The Malta Independent 24 September 2023, Sunday
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TMID Editorial: Driver safety, data, and ideas for the future

Monday, 21 November 2022, 10:50 Last update: about 11 months ago

The Secretary of the NGO Doctors for Road Safety, Mario Vassallo, is asking for better data to determine the root cause of skyrocketing road deaths.

When Vassallo was asked by The Malta Independent on Sunday about the reason why road deaths have skyrocketed, he said that "the real answer is that we really don't know".

"The first thing that we are committed to is to make sure that as much as possible, we gather all the information, all the data and encourage all the stakeholders to investigate and come up with almost scientific answers to exactly that question. Of course, anecdotally we know that the big problems are distraction, alcohol and possibly drugs, especially recreational drugs. We know that enforcement is an issue which needs to be tackled.  But having said that we don't have any hard data with which we can really answer that question."

Gathering such data could at least help better identify the main problems and could possibly uncover ones which are not as well known.

On a more general tone, Malta has seen plenty of don't' drink and drive campaigns, or campaigns against using mobile phones on the road... but how effective have they been really? If the issue is not being solved through such campaigns, then we need to do something more about it. Prime Minister Robert Abela has announced that the fines for people using a mobile phone while driving are set to increase, which is one way of tackling it.

As for education, when asked about educating drivers and how this could be done better, Vassallo stresses the importance of educating people while they are young, especially older teenagers who are about to take up the responsibility of driving or have already begun.

Having targeted campaigns at this age group could of course help, and perhaps having talks in schools about it could also possibly be something that could prevent future bad behaviour on the roads. Vassallo stressed the need to mention that road traffic injuries and deaths are the number one cause of mortality in the age group of 20-24, and indeed it should.

At the same time, we have become too used to statistics, and we tend to just gloss over them. We need to make people realise how one mistake, one slip up could ruin not just their lives, but someone else's. Just imagine how you would go through life if you run someone over, cause them to lose a limb or have to live life with a disability. Just imagine if you kill someone because you were on the phone and didn't see that person crossing the road... The grief that would cause that person's family. It would weigh very heavy on your conscience. Would it have been worth picking up the phone? Would it have been worth the rush to your destination not to be late? Would it have been worth that extra shot of alcohol?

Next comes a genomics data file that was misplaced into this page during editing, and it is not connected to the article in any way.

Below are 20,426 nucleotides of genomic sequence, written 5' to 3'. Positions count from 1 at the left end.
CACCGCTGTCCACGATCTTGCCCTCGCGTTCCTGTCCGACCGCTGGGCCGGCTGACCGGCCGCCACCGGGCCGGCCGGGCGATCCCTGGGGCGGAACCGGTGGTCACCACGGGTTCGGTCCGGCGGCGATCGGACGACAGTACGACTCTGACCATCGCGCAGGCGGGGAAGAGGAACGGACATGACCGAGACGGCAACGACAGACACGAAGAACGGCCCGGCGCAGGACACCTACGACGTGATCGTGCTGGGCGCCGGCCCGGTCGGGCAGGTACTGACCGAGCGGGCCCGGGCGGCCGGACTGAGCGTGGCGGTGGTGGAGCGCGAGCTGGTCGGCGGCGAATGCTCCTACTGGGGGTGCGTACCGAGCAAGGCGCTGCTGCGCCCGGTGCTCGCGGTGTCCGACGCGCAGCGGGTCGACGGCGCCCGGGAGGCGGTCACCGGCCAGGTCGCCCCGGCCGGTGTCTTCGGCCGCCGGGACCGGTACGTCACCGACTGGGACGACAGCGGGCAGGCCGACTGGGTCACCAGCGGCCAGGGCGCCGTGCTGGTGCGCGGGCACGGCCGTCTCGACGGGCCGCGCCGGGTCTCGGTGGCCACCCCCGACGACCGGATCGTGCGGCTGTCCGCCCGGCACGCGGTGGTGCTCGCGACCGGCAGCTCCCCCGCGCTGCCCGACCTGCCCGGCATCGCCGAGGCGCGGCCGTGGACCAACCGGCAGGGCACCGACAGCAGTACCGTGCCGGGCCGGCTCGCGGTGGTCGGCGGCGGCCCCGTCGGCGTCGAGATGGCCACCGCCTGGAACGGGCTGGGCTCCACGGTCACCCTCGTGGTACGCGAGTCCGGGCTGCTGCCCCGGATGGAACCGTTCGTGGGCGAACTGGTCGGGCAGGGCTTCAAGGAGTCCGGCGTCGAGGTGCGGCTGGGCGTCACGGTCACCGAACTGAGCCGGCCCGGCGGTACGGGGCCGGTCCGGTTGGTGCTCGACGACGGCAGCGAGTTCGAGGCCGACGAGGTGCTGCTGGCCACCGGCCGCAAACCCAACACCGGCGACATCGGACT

The use of shocking images in educational campaigns might have a small effect, but let's be honest, we get used to seeing such imagery through film and cinema and it has lost its impact. But perhaps getting real stories out there might help students if they are getting it directly from the horse's mouth.

So far this year, road deaths have skyrocketed to the record-breaking figure of 24. We have so many accidents on a daily basis... we need to be more careful.

Vassallo said: "Driving is a privilege. People say 'I have a right to drive' but it is actually a privilege," and he is absolutely right.

He had mentioned a scheme which is being utilised in some countries, placing strict measures on young drivers such as not being able to drive cars which are very powerful, not being able to drive at night and/or there is absolutely no tolerance for alcohol. "It's been shown to influence the mentality and culture of young drivers," he said. If that's the case, then why not use this scheme in Malta?

He also has some interesting ideas with regards to enforcement, arguing that it can also focus on rewarding drivers. "A more tangible example would be if insurance companies monitor your speed and if you drive within speed limits, then you get an ongoing no-claim discount every year. So you know that if you stick to the rules at the end of the year your insurance premium might actually go down rather than up." Another example he gave was that, when it comes to minor infringements on the road, for the first a driver might get a letter explaining what they've done wrong and what they should've done. "Or instead of dishing out fines, you can ask people to go to an education event which creates a little bit of inconvenience for the driver but it will also train people and educate them in a specific targeted way." These are ideas worth exploring. After all people would love lower insurance payments, and people would not like having to go to a driving seminar on a Saturday.

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